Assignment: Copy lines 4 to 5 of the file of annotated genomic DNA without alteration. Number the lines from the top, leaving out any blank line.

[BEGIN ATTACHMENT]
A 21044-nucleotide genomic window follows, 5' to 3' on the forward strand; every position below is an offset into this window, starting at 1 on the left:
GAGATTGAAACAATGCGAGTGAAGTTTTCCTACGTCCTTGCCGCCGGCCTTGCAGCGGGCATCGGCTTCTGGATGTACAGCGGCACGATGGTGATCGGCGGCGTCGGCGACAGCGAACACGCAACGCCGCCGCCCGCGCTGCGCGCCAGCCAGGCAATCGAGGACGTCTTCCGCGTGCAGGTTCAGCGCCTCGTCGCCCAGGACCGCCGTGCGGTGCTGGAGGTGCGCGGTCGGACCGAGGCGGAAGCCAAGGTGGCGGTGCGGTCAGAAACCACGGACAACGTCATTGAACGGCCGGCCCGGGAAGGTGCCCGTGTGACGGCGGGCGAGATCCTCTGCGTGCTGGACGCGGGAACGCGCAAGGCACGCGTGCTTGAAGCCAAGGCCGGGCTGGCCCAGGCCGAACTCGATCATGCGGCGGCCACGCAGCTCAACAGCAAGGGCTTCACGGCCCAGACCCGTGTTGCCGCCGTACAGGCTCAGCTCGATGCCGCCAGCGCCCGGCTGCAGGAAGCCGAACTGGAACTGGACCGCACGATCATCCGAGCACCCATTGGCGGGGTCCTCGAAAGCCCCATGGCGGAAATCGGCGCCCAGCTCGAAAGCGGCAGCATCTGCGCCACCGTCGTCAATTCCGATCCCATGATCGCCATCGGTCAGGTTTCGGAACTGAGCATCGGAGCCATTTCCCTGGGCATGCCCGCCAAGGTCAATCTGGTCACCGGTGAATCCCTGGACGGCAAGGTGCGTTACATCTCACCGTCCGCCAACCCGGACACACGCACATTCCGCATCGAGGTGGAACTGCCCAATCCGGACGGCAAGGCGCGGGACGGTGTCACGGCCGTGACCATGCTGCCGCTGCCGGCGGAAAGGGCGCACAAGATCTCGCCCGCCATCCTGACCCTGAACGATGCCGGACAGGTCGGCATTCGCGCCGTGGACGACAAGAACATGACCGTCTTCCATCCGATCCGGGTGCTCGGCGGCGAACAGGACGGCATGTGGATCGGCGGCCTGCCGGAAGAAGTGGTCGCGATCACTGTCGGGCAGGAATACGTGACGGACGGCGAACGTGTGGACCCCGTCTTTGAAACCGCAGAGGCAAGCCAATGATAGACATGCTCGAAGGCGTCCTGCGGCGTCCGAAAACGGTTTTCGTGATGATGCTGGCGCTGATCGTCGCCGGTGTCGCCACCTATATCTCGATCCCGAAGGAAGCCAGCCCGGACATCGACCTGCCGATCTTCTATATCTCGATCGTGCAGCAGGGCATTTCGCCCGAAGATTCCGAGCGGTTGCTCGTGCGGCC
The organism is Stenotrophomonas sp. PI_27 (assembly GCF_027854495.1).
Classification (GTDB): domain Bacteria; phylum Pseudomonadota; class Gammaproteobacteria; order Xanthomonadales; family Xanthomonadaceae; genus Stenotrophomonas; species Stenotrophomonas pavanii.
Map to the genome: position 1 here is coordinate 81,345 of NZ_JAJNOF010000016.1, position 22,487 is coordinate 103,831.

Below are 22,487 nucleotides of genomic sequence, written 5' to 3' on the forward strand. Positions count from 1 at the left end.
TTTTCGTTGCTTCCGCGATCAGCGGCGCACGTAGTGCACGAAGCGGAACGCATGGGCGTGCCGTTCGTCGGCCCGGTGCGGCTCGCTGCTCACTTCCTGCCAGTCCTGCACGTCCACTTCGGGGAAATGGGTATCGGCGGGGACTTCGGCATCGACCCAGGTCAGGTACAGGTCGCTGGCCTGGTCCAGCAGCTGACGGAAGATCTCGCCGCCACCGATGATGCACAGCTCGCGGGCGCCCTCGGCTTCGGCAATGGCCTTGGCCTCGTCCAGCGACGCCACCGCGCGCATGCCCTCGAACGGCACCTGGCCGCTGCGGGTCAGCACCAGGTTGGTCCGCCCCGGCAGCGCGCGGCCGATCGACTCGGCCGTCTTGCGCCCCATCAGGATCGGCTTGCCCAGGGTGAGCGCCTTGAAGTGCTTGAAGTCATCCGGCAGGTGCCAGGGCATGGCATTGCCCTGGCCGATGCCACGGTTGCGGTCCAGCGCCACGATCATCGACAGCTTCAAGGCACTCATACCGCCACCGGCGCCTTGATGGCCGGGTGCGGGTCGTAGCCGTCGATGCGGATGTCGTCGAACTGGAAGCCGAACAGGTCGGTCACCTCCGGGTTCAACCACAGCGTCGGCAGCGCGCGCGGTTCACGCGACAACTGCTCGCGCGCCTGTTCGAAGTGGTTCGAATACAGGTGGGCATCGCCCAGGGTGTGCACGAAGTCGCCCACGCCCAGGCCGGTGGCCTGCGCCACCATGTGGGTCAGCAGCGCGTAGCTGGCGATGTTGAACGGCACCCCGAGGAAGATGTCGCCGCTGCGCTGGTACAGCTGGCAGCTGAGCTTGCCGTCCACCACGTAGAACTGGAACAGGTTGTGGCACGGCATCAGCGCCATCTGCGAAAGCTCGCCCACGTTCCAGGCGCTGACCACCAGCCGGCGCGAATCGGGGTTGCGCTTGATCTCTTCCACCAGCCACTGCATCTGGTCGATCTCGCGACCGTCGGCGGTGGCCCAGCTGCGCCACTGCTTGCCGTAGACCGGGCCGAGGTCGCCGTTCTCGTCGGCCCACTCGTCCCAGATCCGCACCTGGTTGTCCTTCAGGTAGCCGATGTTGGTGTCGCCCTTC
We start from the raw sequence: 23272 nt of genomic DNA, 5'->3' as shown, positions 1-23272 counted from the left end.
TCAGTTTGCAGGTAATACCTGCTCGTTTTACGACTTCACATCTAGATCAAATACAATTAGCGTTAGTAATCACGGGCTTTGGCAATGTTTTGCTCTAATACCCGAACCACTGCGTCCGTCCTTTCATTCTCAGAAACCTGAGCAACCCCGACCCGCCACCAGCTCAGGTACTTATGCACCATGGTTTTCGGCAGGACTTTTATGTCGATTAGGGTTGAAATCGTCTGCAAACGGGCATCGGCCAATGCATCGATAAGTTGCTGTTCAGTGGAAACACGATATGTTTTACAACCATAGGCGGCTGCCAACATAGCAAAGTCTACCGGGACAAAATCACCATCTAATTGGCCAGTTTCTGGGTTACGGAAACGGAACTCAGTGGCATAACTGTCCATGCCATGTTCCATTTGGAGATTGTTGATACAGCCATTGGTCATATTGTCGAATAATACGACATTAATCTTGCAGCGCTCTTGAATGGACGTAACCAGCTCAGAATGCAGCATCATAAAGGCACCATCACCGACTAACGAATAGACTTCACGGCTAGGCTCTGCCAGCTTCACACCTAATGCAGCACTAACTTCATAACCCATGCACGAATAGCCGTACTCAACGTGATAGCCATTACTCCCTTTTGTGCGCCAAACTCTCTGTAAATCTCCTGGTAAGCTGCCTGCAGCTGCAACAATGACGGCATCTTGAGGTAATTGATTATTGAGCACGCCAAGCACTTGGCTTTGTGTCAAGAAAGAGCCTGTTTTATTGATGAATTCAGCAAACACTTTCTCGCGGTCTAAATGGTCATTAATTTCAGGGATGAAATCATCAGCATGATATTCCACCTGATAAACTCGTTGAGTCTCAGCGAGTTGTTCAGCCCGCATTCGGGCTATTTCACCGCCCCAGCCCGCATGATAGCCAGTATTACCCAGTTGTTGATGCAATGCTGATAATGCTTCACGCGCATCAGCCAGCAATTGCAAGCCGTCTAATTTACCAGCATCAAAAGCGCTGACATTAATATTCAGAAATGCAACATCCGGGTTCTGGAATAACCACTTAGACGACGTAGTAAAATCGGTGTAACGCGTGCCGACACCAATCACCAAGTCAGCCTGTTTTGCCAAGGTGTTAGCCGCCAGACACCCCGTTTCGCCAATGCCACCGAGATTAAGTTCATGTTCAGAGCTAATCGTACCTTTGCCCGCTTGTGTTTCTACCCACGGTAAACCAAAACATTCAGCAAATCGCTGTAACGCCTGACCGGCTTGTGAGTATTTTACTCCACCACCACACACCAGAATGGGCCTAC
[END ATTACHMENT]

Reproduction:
Classification (GTDB): domain Bacteria; phylum Pseudomonadota; class Gammaproteobacteria; order Xanthomonadales; family Xanthomonadaceae; genus Stenotrophomonas; species Stenotrophomonas pavanii.
Map to the genome: position 1 here is coordinate 81,345 of NZ_JAJNOF010000016.1, position 22,487 is coordinate 103,831.